Federal Way leaders call for pursuit law change after nearly 70 cars vandalized in a day

Chief Andy J. Hwang with the Federal Way Police Department, along with Mayor Jim Ferrell, are demanding that state leaders change Washington’s pursuit laws. 

This move comes after a group of teens went on a crime spree, breaking into 69 cars from Feb. 10 to 11. 

Chief Hwang posted his official statement and letter to state lawmakers on the police department’s Facebook page

"After the incidents that occurred on the evening of February 10 and the morning of February 11, I feel compelled to reach out to the residents of Federal Way, whom I swore to protect, to explain the frustrations and challenges the men and women in law enforcement face to safeguard our community," said Hwang.

It all started when officers said they were sent to Dumas Bay Centre for reports of several vehicles that had been broken into on Feb. 10. Officials say that 21 separate vehicle windows were smashed, but only one item was stolen.

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FOX 13 spoke to Angela Bayler, the managing director of Centerstage Theater, who was involved with a production the night the cars were broken into.

"It was patrons, actors," she said. "We had a couple of board members that were there and their cars got hit."

The suspects involved were described as five young men, possibly teenagers, believed to be driving around in a stolen vehicle.

Two hours after the theater’s incident, another 17 cars were broken into the Commons Mall. After that, four more cars were broken into at an apartment complex.

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Police say the crime spree continued the next morning. Ten cars were vandalized at the King County Aquatic Center, and 17 more were broken into at three separate local churches.

"They had batons and they were smashing the windows and looking for whatever they could find," said Federal Way Mayor Jim Ferrell.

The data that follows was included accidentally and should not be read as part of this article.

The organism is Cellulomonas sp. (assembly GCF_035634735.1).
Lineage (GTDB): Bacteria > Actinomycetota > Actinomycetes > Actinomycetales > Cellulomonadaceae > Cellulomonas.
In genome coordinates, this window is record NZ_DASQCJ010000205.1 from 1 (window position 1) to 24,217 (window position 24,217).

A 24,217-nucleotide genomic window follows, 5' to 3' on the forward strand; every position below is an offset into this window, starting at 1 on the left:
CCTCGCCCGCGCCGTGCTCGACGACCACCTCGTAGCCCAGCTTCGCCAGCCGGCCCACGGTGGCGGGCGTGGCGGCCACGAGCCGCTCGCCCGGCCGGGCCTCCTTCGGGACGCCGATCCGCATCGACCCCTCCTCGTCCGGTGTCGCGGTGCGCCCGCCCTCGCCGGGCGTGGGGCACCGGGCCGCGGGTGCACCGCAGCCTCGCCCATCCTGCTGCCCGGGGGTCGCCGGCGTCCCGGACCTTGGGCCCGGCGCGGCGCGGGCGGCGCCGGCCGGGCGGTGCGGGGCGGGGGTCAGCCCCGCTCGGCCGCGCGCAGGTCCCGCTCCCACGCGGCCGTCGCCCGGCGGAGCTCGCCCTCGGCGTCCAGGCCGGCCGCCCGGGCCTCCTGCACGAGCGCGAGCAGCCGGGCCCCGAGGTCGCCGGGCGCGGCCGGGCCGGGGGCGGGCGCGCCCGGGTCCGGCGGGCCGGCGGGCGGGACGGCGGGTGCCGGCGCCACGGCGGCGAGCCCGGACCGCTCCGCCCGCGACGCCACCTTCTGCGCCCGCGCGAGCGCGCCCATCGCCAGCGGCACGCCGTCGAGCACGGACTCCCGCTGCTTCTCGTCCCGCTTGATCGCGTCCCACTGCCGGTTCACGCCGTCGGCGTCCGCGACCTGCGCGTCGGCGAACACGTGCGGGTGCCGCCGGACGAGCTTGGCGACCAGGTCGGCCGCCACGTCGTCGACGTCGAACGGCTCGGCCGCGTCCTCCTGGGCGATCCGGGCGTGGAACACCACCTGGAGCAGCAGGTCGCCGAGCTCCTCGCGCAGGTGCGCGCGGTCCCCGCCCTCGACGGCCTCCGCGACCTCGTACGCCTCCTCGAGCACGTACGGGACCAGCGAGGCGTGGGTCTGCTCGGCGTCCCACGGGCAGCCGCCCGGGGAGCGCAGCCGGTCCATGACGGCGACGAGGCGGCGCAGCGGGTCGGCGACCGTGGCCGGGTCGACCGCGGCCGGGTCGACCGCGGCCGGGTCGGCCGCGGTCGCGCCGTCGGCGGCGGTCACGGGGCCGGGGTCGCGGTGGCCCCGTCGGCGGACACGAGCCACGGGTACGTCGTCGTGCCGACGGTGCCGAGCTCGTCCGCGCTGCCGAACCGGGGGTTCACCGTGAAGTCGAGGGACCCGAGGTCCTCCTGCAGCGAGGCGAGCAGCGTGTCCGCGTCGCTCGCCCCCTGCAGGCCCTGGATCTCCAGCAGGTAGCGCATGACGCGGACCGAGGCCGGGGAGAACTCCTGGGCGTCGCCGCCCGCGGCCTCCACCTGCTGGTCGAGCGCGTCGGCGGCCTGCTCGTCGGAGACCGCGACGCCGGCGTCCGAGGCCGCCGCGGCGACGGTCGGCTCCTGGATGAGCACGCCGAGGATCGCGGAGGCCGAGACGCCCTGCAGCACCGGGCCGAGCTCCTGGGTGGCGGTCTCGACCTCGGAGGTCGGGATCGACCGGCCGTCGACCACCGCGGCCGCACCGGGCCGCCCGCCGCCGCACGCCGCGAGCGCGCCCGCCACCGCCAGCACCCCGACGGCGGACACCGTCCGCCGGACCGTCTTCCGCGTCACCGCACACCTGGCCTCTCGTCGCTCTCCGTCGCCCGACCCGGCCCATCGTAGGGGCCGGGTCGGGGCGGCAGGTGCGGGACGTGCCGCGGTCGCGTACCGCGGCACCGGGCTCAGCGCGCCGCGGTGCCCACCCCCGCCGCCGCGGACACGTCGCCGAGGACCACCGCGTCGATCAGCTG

He, like the city’s police chief, is calling for change.

"Our police caught up to the suspects but, because of current laws, they couldn’t give chase," Ferrell said.

The current pursuit law prevents officers from pursuing suspects for property crimes, including stolen vehicles.

In his lengthy Facebook post and letter to state lawmakers, Chief Hwang said the law is outdated and said the fact that officers can't give chase is, "entirely unacceptable!"

"The suspects have caused thousands of dollars in damage and created dozens of devastated victims," he continued.

Hwang went on to state the increase in car thefts and other violent crimes is a direct result of the current pursuit laws. He said criminals are becoming more confident because of the pursuit laws.

"In more than 36 years as a police officer, I have never seen criminals as emboldened as they are today. I am extremely disappointed and concerned that state law allows those who wish to harm others to avoid apprehension, often without consequences, by simply driving away."

Despite the suspects getting away, Ferrell told FOX 13 he is confident law enforcement will catch the group of vandals.

"We have dash cam video of them," he said. "We know what they look like. It may take a little longer but we will catch them."